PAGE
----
June 25, 2017

A Memex for dreams

Dreams have always been of great interest to anthropologists and colonizers alike. The Jesuits collected Iroquois dreams in the 17th century. In Tanzania, an anthropologist would go around his village each morning before breakfast to collect dreams before people forgot them. Dreams are of great significance in the Ojibwe culture, acting as protectors to the dreamer or charters for a group; an anthropologist named Alfred Hallowell spent years in northern Manitoba collecting as many as he could record.

Half a century ago, a researcher named Bert Kaplan began an ambitious project to build the largest database of sociological data ever assembled. He collected records of dreams from different anthropologists as well as data from cutting-edge assessment techniques like the Rorschach test. All this data would be packaged and distributed to researchers using a microfilm device called the Readex.

A Readex in action
A Readex in action

The history of this project is told in an excellent book I read this week, Database of Dreams by Rebecca Lemov. It’s an interesting story of the rise and fall of this project, but also on the history of anthropology, culture, and even the idea of objectivity.

Database of Dreams, by Rebecca Lemov
Database of Dreams, by Rebecca Lemov

Technologically, the database project was of the same era as the Memex. Both Vannevar Bush and Bert Kaplan had high hopes for how microfilm could bring libraries-worth of information directly into the desks of researchers.

Lemov also positions the Memex within academic thinking and political theory. The concept of an “assemblage” refers to a cluster of ideas that can end up acting as a system with agency. In this view, the Memex is not just the particular idea of a single inventor working in 1945; instead, it is a group of ideas, goals, and technologies that continues to be potent today. Lemov summarizes:

The Memex was a fantasy machine that was never build and thus never actually existed. Yet history has proceeded as if had and did.

And here we are today! That’s this week’s edition of the Memex Book Club.

A Flickr importer

My life got a lot more interesting when I realized I could meet strangers on the internet with similar interests (note: this is a huge privilege of presenting as a white man on the internet). Flickr was one of the first online communities where I got to experience this.

This week, I wrote an importer for my Flickr activity and archived more than a decade of photos, comments, messages, and favourites. Though this was nowhere near the top of the priority list and few people still use the service today, adding this history to my Memex was emotionally fulfilling.

A screenshot of my Flickr data in my Memex
A screenshot of my Flickr data in my Memex

So many of my early photos were public journal entries, capturing memorable experiences and social interactions that led to close friendships today. Here’s a fun discussion about the electric grid (with a cameo by Wolever , one of our first interactions ever!), now safely archived in my Memex.

The Flickr API is showing its technical age but it was still a breath of fresh air to work with — almost all aspects of the service are accessible through its endpoints, some of which don’t even require authentication. It’s hard to imagine a new photo service launching today and, for instance, freely giving away all its data/metadata of photos tagged in a particular location. I’m reminded of Anil Dash’s great essay The Web We Lost .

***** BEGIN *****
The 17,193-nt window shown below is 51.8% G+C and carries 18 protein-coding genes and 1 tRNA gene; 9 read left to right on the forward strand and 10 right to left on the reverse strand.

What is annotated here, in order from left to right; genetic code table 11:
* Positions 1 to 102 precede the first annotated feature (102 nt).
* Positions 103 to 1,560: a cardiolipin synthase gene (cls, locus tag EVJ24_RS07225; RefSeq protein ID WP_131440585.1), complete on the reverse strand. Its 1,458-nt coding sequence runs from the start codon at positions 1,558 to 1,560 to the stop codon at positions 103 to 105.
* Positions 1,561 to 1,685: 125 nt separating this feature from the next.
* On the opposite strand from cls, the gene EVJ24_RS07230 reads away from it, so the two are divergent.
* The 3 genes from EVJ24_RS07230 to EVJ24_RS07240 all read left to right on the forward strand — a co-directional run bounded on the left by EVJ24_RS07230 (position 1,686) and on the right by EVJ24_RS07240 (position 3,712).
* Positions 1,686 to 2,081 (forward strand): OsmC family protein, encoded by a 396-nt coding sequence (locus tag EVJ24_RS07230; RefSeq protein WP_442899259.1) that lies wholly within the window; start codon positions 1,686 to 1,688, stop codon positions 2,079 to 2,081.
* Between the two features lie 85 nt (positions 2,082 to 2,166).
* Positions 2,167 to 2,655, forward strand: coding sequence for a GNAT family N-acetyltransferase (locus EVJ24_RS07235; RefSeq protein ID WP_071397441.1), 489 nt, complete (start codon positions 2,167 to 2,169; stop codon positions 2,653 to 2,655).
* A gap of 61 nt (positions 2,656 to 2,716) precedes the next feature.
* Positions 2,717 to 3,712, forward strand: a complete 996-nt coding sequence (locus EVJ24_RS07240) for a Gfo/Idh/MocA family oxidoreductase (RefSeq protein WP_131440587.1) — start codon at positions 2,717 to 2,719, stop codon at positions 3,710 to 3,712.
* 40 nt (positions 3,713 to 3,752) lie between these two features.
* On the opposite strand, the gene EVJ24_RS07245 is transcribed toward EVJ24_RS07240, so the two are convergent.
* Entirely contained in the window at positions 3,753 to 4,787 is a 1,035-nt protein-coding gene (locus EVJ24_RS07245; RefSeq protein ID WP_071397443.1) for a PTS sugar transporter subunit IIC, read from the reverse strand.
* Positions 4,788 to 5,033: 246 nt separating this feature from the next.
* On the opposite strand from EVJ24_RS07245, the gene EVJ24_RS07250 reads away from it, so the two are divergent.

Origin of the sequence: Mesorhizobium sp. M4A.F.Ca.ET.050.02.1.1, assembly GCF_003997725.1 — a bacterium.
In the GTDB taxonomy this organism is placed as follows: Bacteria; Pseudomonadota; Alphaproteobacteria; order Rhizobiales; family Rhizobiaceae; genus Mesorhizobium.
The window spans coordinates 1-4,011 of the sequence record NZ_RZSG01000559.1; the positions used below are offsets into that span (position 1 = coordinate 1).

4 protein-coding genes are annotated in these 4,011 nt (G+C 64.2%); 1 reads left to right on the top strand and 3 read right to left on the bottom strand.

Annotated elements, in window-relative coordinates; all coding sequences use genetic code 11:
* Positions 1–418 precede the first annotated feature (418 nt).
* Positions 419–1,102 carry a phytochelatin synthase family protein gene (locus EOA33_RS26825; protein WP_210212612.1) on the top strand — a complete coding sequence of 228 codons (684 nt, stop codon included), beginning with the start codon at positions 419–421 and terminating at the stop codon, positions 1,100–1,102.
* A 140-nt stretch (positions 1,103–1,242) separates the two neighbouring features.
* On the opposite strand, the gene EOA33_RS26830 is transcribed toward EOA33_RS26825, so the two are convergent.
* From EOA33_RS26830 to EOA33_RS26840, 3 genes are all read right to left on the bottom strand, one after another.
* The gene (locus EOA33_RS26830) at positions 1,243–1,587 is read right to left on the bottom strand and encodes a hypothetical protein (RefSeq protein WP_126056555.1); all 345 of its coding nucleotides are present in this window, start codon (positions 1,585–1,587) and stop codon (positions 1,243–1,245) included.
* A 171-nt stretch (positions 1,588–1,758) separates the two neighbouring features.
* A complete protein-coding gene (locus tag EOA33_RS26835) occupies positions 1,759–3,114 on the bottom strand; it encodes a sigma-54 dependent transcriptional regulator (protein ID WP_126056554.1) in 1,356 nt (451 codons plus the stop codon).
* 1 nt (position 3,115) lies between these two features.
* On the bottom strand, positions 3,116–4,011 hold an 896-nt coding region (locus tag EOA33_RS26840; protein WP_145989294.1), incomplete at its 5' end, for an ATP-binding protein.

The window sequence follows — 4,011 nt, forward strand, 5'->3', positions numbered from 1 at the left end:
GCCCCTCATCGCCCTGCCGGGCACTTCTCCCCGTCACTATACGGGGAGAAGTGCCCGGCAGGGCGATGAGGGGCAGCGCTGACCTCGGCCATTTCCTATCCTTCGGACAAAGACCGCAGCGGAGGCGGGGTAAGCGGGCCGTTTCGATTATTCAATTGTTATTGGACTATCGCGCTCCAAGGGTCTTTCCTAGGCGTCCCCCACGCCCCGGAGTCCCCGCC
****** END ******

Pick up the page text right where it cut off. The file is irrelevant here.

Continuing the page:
Youtube subscriptions / likes

On the other hand, YouTube has retrenched, removing API access to your watching history, the watch later list, and other data.

I’ve had an importer that uses Takeout data but this week, I improved it to use the API to periodically retrieve liked videos and subscription activity.

Youtube data in my Memex
Youtube data in my Memex

Updates on goal of an installable OSX app

I made more progress on getting the Memex running in an installable Electron/Docker app. This week, I got the importer codebase (a separate repo, set up as an ETL system) integrated into the Docker system using docker-compose. The Electron frontend app now knows how to install the importer app and interact with the configuration files for the jobs and their schedules. Next, I’ll be working on getting the frontend to be able to initialize jobs (for example, authenticating with Twitter and setting a schedule for when tweets get imported).


Also, as I went about figuring out how my javascript app could read/write yaml configuration files for the importers, I was reminded of what happens when a programming language has an inadequate standard library: dozens of packages that do almost exactly the same thing:


Consuming the Memex through a calendar

Andrey and I were talking about how dreadful calendar software is (Google Calendar’s interface has barely been updated in a decade) and Andrey shed a tear for Sunrise Calendar, a delightful-to-use exception which was unfortunately gobbled up by Microsoft last year.

As we talked about calendars, he put forward an idea of a calendar integration for the Memex where journal data could be aggregated and put into an ical feed which could be added into most calendar apps. For instance, travel/visit history could be aggregated into a feed so a user could always open up their calendar and look back and see where they were on a given day. Similarly, users could retroactively add events to log what happened on a particular moment of a day. All this can be done in the Memex interface already but its inclusion into a space that people use all the time could make a great entry point for new users.

The one challenge is that I couldn’t provide these calendar feeds in an encrypted way but users might be ok with this for less sensitive data. I will stew on this idea!

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